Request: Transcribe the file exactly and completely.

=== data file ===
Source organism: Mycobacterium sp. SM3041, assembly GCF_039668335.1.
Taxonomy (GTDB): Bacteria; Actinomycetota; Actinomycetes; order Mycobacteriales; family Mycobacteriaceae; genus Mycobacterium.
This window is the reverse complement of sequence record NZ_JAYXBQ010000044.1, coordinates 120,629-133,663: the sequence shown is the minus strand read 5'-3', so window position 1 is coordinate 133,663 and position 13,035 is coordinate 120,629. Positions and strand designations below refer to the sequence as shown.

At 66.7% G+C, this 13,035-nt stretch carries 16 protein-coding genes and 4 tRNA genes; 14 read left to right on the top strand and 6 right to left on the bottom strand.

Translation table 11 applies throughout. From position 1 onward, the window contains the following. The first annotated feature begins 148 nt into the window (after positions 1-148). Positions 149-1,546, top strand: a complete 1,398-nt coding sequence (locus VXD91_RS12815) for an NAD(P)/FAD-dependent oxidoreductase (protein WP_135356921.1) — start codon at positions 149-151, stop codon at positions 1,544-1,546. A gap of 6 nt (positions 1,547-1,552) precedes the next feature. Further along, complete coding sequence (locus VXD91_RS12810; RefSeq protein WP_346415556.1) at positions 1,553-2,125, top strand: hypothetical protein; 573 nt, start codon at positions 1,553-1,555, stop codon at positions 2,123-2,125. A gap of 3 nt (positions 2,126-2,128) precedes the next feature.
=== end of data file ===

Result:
Source organism: Mycobacterium sp. SM3041, assembly GCF_039668335.1.
Taxonomy (GTDB): Bacteria; Actinomycetota; Actinomycetes; order Mycobacteriales; family Mycobacteriaceae; genus Mycobacterium.
This window is the reverse complement of sequence record NZ_JAYXBQ010000044.1, coordinates 120,629-133,663: the sequence shown is the minus strand read 5'-3', so window position 1 is coordinate 133,663 and position 13,035 is coordinate 120,629. Positions and strand designations below refer to the sequence as shown.

At 66.7% G+C, this 13,035-nt stretch carries 16 protein-coding genes and 4 tRNA genes; 14 read left to right on the top strand and 6 right to left on the bottom strand.

Translation table 11 applies throughout. From position 1 onward, the window contains the following. The first annotated feature begins 148 nt into the window (after positions 1-148). Positions 149-1,546, top strand: a complete 1,398-nt coding sequence (locus VXD91_RS12815) for an NAD(P)/FAD-dependent oxidoreductase (protein WP_135356921.1) — start codon at positions 149-151, stop codon at positions 1,544-1,546. A gap of 6 nt (positions 1,547-1,552) precedes the next feature. Further along, complete coding sequence (locus VXD91_RS12810; RefSeq protein WP_346415556.1) at positions 1,553-2,125, top strand: hypothetical protein; 573 nt, start codon at positions 1,553-1,555, stop codon at positions 2,123-2,125. A gap of 3 nt (positions 2,126-2,128) precedes the next feature.